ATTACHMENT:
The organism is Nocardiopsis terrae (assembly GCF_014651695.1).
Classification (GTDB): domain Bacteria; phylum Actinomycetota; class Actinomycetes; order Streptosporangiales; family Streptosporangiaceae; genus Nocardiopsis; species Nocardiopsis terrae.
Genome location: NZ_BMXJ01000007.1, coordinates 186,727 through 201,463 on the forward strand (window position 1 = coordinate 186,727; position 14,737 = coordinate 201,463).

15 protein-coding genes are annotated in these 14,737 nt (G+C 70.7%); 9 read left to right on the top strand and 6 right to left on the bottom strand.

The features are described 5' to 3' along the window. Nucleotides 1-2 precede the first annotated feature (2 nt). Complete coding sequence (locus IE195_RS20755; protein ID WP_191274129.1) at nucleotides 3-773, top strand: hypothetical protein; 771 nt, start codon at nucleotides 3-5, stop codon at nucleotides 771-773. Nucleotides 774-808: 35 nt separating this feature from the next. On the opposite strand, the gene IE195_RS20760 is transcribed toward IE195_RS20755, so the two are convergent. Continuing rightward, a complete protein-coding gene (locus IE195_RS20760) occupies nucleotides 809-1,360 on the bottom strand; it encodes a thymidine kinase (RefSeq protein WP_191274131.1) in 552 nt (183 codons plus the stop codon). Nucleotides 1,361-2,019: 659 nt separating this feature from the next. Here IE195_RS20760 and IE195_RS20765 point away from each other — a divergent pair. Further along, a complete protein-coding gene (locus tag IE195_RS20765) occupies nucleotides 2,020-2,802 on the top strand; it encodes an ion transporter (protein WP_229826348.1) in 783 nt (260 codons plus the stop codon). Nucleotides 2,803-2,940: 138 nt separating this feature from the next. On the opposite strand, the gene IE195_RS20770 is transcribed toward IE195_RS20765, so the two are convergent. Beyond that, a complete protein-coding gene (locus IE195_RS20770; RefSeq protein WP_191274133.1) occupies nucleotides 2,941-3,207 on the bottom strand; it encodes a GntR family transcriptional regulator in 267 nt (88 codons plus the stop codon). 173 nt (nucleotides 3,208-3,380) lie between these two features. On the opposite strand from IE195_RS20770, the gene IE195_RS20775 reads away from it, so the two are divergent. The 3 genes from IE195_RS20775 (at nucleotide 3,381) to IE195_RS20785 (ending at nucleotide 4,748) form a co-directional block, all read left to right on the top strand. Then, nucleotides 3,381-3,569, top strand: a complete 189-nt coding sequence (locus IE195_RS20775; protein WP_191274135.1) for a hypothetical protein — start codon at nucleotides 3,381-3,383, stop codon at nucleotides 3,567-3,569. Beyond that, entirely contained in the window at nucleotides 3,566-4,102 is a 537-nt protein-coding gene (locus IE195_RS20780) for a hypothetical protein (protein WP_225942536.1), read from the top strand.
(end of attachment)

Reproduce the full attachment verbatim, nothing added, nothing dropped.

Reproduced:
The organism is Nocardiopsis terrae (assembly GCF_014651695.1).
Classification (GTDB): domain Bacteria; phylum Actinomycetota; class Actinomycetes; order Streptosporangiales; family Streptosporangiaceae; genus Nocardiopsis; species Nocardiopsis terrae.
Genome location: NZ_BMXJ01000007.1, coordinates 186,727 through 201,463 on the forward strand (window position 1 = coordinate 186,727; position 14,737 = coordinate 201,463).

15 protein-coding genes are annotated in these 14,737 nt (G+C 70.7%); 9 read left to right on the top strand and 6 right to left on the bottom strand.

The features are described 5' to 3' along the window. Nucleotides 1-2 precede the first annotated feature (2 nt). Complete coding sequence (locus IE195_RS20755; protein ID WP_191274129.1) at nucleotides 3-773, top strand: hypothetical protein; 771 nt, start codon at nucleotides 3-5, stop codon at nucleotides 771-773. Nucleotides 774-808: 35 nt separating this feature from the next. On the opposite strand, the gene IE195_RS20760 is transcribed toward IE195_RS20755, so the two are convergent. Continuing rightward, a complete protein-coding gene (locus IE195_RS20760) occupies nucleotides 809-1,360 on the bottom strand; it encodes a thymidine kinase (RefSeq protein WP_191274131.1) in 552 nt (183 codons plus the stop codon). Nucleotides 1,361-2,019: 659 nt separating this feature from the next. Here IE195_RS20760 and IE195_RS20765 point away from each other — a divergent pair. Further along, a complete protein-coding gene (locus tag IE195_RS20765) occupies nucleotides 2,020-2,802 on the top strand; it encodes an ion transporter (protein WP_229826348.1) in 783 nt (260 codons plus the stop codon). Nucleotides 2,803-2,940: 138 nt separating this feature from the next. On the opposite strand, the gene IE195_RS20770 is transcribed toward IE195_RS20765, so the two are convergent. Beyond that, a complete protein-coding gene (locus IE195_RS20770; RefSeq protein WP_191274133.1) occupies nucleotides 2,941-3,207 on the bottom strand; it encodes a GntR family transcriptional regulator in 267 nt (88 codons plus the stop codon). 173 nt (nucleotides 3,208-3,380) lie between these two features. On the opposite strand from IE195_RS20770, the gene IE195_RS20775 reads away from it, so the two are divergent. The 3 genes from IE195_RS20775 (at nucleotide 3,381) to IE195_RS20785 (ending at nucleotide 4,748) form a co-directional block, all read left to right on the top strand. Then, nucleotides 3,381-3,569, top strand: a complete 189-nt coding sequence (locus IE195_RS20775; protein WP_191274135.1) for a hypothetical protein — start codon at nucleotides 3,381-3,383, stop codon at nucleotides 3,567-3,569. Beyond that, entirely contained in the window at nucleotides 3,566-4,102 is a 537-nt protein-coding gene (locus IE195_RS20780) for a hypothetical protein (protein WP_225942536.1), read from the top strand.